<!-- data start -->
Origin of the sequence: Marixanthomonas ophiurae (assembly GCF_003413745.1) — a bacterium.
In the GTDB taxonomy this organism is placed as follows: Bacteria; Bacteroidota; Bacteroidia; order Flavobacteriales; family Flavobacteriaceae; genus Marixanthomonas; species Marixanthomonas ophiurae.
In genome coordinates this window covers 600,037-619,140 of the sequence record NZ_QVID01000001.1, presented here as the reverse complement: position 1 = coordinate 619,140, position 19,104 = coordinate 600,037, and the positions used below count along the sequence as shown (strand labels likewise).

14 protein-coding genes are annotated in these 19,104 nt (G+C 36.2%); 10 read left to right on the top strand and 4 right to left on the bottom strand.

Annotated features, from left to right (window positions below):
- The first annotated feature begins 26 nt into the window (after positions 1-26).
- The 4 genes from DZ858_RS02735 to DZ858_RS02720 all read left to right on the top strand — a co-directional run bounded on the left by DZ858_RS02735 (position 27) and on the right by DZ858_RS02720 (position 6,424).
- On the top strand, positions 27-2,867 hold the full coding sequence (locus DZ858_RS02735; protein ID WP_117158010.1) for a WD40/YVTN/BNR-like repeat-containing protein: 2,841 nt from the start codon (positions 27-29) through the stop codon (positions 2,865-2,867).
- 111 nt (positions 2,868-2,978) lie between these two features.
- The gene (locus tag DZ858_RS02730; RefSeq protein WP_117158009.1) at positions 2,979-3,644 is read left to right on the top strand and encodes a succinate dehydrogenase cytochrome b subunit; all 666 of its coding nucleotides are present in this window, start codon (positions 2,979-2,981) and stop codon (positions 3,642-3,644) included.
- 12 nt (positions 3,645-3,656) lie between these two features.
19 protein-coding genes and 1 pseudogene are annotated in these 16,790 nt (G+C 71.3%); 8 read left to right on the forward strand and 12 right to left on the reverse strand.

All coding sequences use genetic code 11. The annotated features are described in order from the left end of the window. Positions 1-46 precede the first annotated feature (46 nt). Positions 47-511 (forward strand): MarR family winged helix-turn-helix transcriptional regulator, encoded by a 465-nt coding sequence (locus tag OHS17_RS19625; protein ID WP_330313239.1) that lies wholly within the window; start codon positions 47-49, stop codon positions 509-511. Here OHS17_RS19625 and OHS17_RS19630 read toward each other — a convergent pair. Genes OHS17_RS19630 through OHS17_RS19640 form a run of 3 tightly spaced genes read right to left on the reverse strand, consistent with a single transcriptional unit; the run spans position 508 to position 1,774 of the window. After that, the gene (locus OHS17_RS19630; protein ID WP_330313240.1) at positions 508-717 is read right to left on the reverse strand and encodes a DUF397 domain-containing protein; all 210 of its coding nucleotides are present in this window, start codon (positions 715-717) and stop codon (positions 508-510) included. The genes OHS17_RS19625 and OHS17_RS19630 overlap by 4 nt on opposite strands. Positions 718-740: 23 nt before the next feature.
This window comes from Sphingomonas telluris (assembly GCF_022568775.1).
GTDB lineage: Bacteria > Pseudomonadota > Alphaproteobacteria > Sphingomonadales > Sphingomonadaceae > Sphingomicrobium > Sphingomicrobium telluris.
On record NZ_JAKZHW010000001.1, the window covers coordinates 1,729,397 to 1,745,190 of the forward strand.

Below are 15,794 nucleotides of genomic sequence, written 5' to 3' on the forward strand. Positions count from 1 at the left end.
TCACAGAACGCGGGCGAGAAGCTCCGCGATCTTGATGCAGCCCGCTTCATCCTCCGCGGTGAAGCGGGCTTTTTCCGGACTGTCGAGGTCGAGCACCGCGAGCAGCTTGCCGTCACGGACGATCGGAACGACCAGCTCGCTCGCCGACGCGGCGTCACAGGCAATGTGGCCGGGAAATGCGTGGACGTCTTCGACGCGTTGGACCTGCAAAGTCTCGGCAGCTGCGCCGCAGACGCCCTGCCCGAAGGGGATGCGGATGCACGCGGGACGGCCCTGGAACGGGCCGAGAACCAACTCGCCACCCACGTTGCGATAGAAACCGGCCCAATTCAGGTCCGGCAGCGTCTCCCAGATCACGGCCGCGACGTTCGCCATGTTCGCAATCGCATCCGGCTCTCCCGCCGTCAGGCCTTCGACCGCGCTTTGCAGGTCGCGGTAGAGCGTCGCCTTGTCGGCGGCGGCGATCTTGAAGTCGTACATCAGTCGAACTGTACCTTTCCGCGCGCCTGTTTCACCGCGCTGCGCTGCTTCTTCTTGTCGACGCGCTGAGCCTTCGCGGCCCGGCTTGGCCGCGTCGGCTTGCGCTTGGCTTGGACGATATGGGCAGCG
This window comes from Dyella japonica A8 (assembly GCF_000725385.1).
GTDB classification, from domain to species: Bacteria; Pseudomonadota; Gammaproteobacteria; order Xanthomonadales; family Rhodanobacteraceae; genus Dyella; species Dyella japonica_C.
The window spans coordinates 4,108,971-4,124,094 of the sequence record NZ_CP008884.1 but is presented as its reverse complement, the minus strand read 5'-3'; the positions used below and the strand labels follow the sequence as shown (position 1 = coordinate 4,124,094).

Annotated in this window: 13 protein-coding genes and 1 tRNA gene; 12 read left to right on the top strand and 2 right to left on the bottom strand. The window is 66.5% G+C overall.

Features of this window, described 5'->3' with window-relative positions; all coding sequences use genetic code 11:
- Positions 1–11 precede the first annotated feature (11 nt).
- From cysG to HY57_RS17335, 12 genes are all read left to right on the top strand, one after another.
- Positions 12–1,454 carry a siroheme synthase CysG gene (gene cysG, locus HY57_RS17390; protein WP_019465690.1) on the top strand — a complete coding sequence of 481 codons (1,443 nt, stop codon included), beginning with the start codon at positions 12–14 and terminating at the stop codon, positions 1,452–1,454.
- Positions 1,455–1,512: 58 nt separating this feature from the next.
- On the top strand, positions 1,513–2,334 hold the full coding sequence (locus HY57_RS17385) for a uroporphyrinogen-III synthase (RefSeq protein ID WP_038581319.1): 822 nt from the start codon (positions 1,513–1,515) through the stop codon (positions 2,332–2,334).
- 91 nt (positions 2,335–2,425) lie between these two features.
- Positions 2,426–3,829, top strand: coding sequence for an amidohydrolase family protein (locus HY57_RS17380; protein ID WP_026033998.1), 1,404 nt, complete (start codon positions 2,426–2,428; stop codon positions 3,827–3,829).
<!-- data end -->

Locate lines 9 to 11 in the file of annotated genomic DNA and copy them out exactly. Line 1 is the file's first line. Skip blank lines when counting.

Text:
- 111 nt (positions 2,868-2,978) lie between these two features.
- The gene (locus tag DZ858_RS02730; RefSeq protein WP_117158009.1) at positions 2,979-3,644 is read left to right on the top strand and encodes a succinate dehydrogenase cytochrome b subunit; all 666 of its coding nucleotides are present in this window, start codon (positions 2,979-2,981) and stop codon (positions 3,642-3,644) included.
- 12 nt (positions 3,645-3,656) lie between these two features.